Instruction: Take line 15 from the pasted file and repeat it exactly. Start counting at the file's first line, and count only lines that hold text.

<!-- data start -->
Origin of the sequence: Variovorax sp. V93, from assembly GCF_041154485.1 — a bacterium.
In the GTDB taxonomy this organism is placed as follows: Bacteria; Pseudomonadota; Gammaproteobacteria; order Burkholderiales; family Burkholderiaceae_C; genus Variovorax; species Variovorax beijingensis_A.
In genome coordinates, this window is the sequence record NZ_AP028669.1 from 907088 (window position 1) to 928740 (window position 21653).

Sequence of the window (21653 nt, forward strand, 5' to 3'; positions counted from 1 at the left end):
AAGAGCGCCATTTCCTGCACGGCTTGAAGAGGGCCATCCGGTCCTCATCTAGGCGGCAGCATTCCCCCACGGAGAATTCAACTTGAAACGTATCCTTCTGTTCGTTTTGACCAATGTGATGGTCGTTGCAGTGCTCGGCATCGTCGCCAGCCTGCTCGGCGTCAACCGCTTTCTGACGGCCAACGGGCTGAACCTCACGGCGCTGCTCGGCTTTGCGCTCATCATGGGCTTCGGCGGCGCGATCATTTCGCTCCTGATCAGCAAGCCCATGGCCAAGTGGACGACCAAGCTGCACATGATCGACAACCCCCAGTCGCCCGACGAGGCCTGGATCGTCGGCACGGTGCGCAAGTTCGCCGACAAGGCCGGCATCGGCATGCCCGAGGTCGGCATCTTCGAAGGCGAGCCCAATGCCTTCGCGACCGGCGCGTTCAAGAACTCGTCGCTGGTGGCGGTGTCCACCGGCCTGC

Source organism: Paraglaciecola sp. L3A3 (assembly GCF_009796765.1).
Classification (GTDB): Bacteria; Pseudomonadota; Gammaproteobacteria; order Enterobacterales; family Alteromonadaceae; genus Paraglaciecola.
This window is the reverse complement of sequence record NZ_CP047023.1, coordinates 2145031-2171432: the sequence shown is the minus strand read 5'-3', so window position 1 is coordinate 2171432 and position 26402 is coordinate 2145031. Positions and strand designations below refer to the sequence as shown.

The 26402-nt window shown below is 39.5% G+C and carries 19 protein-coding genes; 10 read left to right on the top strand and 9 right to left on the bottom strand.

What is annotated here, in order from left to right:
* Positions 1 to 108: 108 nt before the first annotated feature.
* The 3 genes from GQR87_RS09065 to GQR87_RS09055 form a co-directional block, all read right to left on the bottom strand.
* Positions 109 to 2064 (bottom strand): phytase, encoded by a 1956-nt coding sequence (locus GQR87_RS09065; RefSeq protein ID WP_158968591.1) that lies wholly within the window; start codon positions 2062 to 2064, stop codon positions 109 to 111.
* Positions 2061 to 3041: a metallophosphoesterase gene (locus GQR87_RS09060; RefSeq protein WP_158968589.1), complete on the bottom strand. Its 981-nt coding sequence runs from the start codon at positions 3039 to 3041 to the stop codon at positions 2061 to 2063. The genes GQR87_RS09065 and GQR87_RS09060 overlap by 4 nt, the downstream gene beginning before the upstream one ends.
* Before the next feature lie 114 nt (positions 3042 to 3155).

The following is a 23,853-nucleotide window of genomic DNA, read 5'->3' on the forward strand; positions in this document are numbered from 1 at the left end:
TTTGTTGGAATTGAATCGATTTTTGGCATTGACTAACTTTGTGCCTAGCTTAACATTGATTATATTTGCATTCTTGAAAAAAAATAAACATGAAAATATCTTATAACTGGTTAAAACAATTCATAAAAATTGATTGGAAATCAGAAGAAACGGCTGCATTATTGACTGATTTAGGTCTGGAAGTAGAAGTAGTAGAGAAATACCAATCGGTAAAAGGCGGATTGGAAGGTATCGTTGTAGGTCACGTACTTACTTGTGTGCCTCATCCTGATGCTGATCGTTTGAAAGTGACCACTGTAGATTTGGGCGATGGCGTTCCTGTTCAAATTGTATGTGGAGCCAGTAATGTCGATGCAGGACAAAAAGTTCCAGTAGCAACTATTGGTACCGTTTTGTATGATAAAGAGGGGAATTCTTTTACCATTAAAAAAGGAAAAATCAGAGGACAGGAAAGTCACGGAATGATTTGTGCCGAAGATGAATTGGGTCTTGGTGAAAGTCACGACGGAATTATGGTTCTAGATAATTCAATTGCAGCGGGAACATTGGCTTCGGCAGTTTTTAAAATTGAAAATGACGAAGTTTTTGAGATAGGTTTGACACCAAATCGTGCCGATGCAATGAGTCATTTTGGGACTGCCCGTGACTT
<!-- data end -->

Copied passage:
* Before the next feature lie 114 nt (positions 3042 to 3155).